United States Soldiers of the Civil War Residing in Michigan, June 1, 1894 [ Names within brackets are reported in letters. ] Eaton County Bellevue Township. – Elias Stewart, Frank F. Hughes, Edwin J. Wood, Samuel Van Orman, John D. Conklin, Martin V. Moon. Mitchell Drollett, Levi Evans, William Fisher, William E. Pixley, William Henry Luscomb, George Carroll, Collins S. Lewis, David Crowell, Aaron Skeggs, Thomas Bailey, Andrew Day, L. G. Showerman, Hulbert Parmer, Fletcher Campbell, Lorenzo D. Fall, William Farlin, Francis Beecraft, William Caton, Servitus Tucker, William Shipp, Theodore Davis. Village of Bellevue. – William H. Latta, Thomas B. Williams, Hugh McGinn, Samuel Davis, William Reid, Charles B. Wood, Marion J. Willison, Herbert Dilno, Jerry Davidson, Edward Campbell, John Markham, Jason B. Johnson, Josiah A. Birchard, Richard S. Briggs, John Ewing, George Crowell, Henry Legge, James W. Johnston, Luther Tubbs, Oscar Munroe, John W. Manzer, Henry E. Hart, Leander B. Cook, Cyrus L. Higgins, Martin Avery, John M. Anson, Washington Wade, George P. Stevens, James Driscoll, Alexander A. Clark, Antoine Edwards, George Kocher, Charles W. Beers, Lester C. Spaulding, George Martin, Griffen Wilson, Sr., Amos W. Bowen, Josiah G. Stocking, Charles A. Turner, Levi 0. Johnson, Sullivan W. Gibson, Alonzo Chittenden. Benton Township. – Oliver P. Edman, Charles T. Ford, Emanuel Ream, Samuel Bradenberry, Isaac Mosher, Ezra W. Griffith, Joshua Wright, Michael Lynn, Mitchell Chalender, Luther Johnson, George...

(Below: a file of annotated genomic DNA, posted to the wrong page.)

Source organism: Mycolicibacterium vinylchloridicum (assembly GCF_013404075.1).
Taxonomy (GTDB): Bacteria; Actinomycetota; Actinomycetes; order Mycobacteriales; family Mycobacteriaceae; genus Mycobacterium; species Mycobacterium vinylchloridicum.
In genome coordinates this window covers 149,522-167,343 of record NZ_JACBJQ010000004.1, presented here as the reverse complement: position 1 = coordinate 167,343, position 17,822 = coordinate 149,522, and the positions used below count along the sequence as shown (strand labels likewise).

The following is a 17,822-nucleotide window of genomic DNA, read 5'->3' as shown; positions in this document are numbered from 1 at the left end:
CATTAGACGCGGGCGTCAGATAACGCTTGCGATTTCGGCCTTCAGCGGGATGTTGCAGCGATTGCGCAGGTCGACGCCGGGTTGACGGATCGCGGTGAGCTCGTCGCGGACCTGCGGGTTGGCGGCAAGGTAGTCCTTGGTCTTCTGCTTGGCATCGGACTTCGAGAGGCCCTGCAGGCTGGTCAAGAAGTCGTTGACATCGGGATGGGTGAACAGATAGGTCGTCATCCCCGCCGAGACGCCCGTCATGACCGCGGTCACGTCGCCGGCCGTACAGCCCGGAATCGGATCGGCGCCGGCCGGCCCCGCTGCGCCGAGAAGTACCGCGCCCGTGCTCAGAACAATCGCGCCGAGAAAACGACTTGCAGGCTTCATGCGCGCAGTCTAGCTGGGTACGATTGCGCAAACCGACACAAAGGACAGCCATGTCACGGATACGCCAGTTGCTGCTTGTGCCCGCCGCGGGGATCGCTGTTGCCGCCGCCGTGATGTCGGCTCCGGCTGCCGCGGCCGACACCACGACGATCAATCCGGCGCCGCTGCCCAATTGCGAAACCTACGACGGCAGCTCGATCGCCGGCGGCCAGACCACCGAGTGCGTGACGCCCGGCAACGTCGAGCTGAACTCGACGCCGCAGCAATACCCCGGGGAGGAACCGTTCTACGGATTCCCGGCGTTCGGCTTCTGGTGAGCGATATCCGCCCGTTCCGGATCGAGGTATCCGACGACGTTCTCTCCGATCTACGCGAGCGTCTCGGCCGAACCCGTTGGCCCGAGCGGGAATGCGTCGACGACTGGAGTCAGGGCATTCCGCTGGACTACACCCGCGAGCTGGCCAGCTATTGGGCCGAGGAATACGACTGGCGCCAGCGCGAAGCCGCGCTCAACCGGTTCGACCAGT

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Biography of David Knox

David Knox was born in Ireland, in 1700. He had a son named Andrew, who was born in 1728. In 1732 Mr. Knox came to America, bringing his little son with him, and settled in Philadelphia County, Pa. Andrew married Isabella White, of Pennsylvania, and they had-Robert, David, Martha, James, John, William, Mary, and Andrew, Jr. Mr. Knox was a soldier in the revolutionary war, and having taken an active part in the events of the day, a reward was offered for him, dead or alive, by the British authorities. On the night of the 14th of February, 1778, he was at home visiting his family, and during the night his house was surrounded by a party of Tories, who had come to capture him for the reward. They announced their presence by firing a volley of balls through the door, and then broke it down with the breeches of their guns. But before they could affect an entrance, Mr. Knox and his son Robert met them with drawn sabers, and laid about them so vigorously that they were soon glad to retreat, with several of their party bleeding from the gashes and cuts they had received. Some American troops in the vicinity were notified of the attack, and immediately started in pursuit. Several of the wounded were captured, as they could be easily traced by the blood on...